Upon being adopted, my oldest son wanted to bond with me. Yet he didn’t understand the give-and-take of relationships – nor was he willing let down his guard.
That would mean trusting on something else’s terms.
That would also mean giving up his misplaced sense of control – long associated with emotional survival.
In other words, the many layers of early trauma are hard for a child to remove.
After a roller coaster of a decade, my son’s fear-of-the-unknown proved a more powerful force than my love. And one thing fueled that fear more than anything else – triangulation.
If you missed last week’s introduction of triangulation, here’s the link.
Within a year of my son’s placement, I realized the immense challenge before me. For him to accept my reasonable boundaries – and internalize the concepts of personal responsibility and accountability, he needed to hear a consistent message.
Instead, some of the adults in his life chose to question me. A few even cast blame. None fully understood the long-term effects of trauma and the subsequent lack of attachment.
That’s when my son’s game started. “Make up a story and discredit me.”
Interestingly, our journey didn’t start the way. His first teacher – a recent college graduate who understood trauma – welcomed him into her fourth grade classroom. She sat him with students who would accept, not judge. She connected with him throughout the day – being mindful to stay one step ahead of his anxiety.
With home and school on the same age – without any possibility of triangulation, my son made tremendous progress academically and socially.
But the transition to middle school was a disaster – too many teachers with different styles, too little time to communicate. His arguing in the classroom spilled over to home.
That’s when he said I changed. I was no longer on his side – which seemed trivial at the time after all I had done. Yet his words held a deeper meaning.
Fearing a total loss of control, my son refused to let me win – even though I thought that we were on the same team.
One night he cut his hair but stated at school the botched job was mine. Two teachers fell for his tale and offered to take him to the barber.
Totally unaware of my son’s trap, they put triangulation into motion.
They set a dangerous precedent.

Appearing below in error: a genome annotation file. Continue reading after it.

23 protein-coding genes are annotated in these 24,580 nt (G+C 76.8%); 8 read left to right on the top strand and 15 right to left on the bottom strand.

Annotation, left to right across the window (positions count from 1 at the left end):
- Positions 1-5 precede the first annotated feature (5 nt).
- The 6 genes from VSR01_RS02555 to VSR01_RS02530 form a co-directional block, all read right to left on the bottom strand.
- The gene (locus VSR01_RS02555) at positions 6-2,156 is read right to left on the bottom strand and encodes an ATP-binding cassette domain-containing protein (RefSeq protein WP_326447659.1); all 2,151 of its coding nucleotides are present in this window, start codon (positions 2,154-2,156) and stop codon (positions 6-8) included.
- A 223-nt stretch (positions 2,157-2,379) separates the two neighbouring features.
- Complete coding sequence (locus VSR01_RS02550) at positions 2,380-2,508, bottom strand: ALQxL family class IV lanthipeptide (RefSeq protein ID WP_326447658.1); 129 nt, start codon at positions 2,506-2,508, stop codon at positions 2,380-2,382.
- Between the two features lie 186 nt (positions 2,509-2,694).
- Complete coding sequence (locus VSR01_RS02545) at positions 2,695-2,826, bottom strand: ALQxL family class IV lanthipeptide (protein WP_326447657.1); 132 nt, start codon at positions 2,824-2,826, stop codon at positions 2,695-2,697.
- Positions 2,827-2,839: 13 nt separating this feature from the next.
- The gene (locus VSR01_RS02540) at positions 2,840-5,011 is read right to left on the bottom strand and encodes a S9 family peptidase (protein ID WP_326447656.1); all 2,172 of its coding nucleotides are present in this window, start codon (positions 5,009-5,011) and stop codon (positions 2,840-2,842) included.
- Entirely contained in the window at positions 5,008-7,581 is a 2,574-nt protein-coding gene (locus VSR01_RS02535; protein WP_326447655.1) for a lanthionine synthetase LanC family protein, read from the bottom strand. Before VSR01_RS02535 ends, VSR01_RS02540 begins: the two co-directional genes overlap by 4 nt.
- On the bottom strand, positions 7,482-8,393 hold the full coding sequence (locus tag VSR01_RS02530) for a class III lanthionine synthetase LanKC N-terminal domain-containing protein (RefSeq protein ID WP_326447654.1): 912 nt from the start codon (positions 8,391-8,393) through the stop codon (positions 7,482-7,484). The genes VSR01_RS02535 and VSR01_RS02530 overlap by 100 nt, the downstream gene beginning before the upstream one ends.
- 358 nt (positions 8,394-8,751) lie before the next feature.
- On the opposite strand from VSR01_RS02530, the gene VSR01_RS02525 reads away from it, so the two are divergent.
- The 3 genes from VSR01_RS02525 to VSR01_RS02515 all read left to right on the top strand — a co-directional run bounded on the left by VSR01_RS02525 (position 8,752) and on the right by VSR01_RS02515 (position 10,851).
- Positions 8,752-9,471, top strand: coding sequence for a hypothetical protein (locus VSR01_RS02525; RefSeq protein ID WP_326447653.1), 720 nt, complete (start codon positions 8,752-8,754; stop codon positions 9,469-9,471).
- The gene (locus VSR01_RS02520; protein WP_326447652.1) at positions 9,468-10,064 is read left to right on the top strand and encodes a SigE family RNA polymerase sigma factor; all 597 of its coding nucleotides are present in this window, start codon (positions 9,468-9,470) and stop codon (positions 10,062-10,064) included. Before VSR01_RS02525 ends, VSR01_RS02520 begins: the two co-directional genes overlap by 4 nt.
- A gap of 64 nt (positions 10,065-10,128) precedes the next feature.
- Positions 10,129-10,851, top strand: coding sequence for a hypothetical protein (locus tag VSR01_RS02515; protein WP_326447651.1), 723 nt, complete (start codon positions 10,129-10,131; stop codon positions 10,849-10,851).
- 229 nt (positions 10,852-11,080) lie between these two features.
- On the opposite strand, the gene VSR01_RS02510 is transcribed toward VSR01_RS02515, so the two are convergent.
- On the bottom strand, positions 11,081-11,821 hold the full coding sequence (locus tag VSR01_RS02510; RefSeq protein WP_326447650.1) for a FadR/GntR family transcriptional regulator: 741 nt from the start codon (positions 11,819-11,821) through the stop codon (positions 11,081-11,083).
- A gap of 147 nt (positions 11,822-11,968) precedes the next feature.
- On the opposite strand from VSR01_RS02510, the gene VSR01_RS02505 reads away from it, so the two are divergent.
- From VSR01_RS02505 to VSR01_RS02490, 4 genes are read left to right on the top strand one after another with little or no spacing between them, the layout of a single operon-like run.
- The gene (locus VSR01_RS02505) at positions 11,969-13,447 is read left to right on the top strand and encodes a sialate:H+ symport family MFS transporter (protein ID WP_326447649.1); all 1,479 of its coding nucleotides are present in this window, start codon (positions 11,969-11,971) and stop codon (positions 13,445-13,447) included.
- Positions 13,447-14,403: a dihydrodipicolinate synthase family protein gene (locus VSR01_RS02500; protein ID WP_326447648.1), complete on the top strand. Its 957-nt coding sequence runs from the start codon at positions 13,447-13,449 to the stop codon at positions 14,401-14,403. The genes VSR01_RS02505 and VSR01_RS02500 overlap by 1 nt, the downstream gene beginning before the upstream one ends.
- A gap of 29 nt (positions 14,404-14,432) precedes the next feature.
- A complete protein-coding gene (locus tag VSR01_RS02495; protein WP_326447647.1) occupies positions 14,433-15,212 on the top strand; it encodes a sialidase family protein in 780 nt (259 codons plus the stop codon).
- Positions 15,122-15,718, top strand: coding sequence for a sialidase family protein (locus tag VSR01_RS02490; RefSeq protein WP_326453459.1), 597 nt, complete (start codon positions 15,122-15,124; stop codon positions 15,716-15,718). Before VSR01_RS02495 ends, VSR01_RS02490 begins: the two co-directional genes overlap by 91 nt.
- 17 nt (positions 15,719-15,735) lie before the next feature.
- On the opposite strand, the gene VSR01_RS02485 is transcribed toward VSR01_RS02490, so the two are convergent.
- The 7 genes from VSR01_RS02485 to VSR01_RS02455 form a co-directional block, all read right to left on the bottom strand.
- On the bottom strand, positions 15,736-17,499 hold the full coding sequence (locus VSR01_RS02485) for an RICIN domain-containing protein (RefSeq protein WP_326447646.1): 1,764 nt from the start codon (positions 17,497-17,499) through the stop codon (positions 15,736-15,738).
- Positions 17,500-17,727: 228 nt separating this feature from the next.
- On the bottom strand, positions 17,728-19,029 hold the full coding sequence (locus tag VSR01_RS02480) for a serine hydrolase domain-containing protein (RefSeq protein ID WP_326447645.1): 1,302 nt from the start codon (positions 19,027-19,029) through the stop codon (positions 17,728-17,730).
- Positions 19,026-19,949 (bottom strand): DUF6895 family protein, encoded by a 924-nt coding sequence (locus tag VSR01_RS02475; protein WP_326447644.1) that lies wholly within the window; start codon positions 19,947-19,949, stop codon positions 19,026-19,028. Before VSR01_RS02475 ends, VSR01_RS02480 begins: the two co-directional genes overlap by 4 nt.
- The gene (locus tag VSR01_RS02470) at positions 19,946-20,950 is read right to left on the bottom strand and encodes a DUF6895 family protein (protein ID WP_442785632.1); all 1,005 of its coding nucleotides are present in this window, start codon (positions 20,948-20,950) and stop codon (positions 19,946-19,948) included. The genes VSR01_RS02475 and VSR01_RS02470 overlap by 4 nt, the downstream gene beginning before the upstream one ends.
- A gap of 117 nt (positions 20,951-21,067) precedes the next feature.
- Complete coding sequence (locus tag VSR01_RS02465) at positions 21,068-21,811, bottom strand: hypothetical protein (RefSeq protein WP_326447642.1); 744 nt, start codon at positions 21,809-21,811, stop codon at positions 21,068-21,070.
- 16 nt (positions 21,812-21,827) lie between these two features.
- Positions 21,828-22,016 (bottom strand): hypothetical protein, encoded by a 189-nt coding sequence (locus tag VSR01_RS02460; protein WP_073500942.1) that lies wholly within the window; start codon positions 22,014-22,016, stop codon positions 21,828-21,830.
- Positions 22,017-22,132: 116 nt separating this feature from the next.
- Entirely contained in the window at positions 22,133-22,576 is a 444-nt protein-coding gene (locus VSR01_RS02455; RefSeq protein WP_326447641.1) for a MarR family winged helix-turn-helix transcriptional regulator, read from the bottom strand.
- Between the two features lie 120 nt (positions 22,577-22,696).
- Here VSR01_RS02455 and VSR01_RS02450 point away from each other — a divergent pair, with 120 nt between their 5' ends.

Soon my son lied about permission slips, library books, class projects, lunch money – you name it, while pointing the finger at me. Several times each month I found myself on the defensive when teachers phoned.
With no one calling his bluff, my son became empowered in the worst possible way.
Within a year he became physical aggressive in the home – first with me and then his siblings who weren’t able to defend themselves. After he used a fork to draw blood, I called the police – thinking the show of authority would leave a lasting impression.
The officers believed his story, not mine.
As the violence escalated, his stories became more convincing – especially when my son demanded to speak to them in private. A 13-year-old boy had become too smart for this own good.
Still, the officers believed him. “You seem to be the problem,” one eventually said to me.
Nevertheless, the tentative bond between father and son grew stronger with lots of therapeutic parenting at home – only to be undone with the next round of triangulation.
Two steps forward, three steps back.
All that changed when my son once again accused me of not feeding him. Even with a long history of unsubstantiated claims, a child welfare investigator believed him and tried removing all six of my children.
Turns out he had threatened a younger brother to lie with him.
Long story short – just my oldest son was removed – and only temporarily. After giving another brother a concussion, he went to a residential treatment center where he became a master of triangulation – earning privileges for doing nothing. Thinking he could do no wrong, he later battered a police officer who refused to believe his crap. The outcome was a two-year stint in juvenile prison.
The game was over.
Thinking back, I appreciate the adults listening to my son. He needed to be heard. But most were too quick to trust – before verifying the facts.
That way triangulation could have been stopped in its tracks before it ever began – one person at a time. DCP
“Trust but verify!”
Craig Peterson publishes EACH Child every Tuesday. To subscribe, open this link and “Like” the page. EACH Child is Special: Working Smarter Not Harder to Raise Every ONE
To follow Craig’s progress in writing a book about raising his six children with special needs, click here: Adopting Faith: A Father’s Unconditional Love
To follow his son Andrew’s inspiring story, “Like” his special Facebook page. Andrew Peterson Goes for the Gold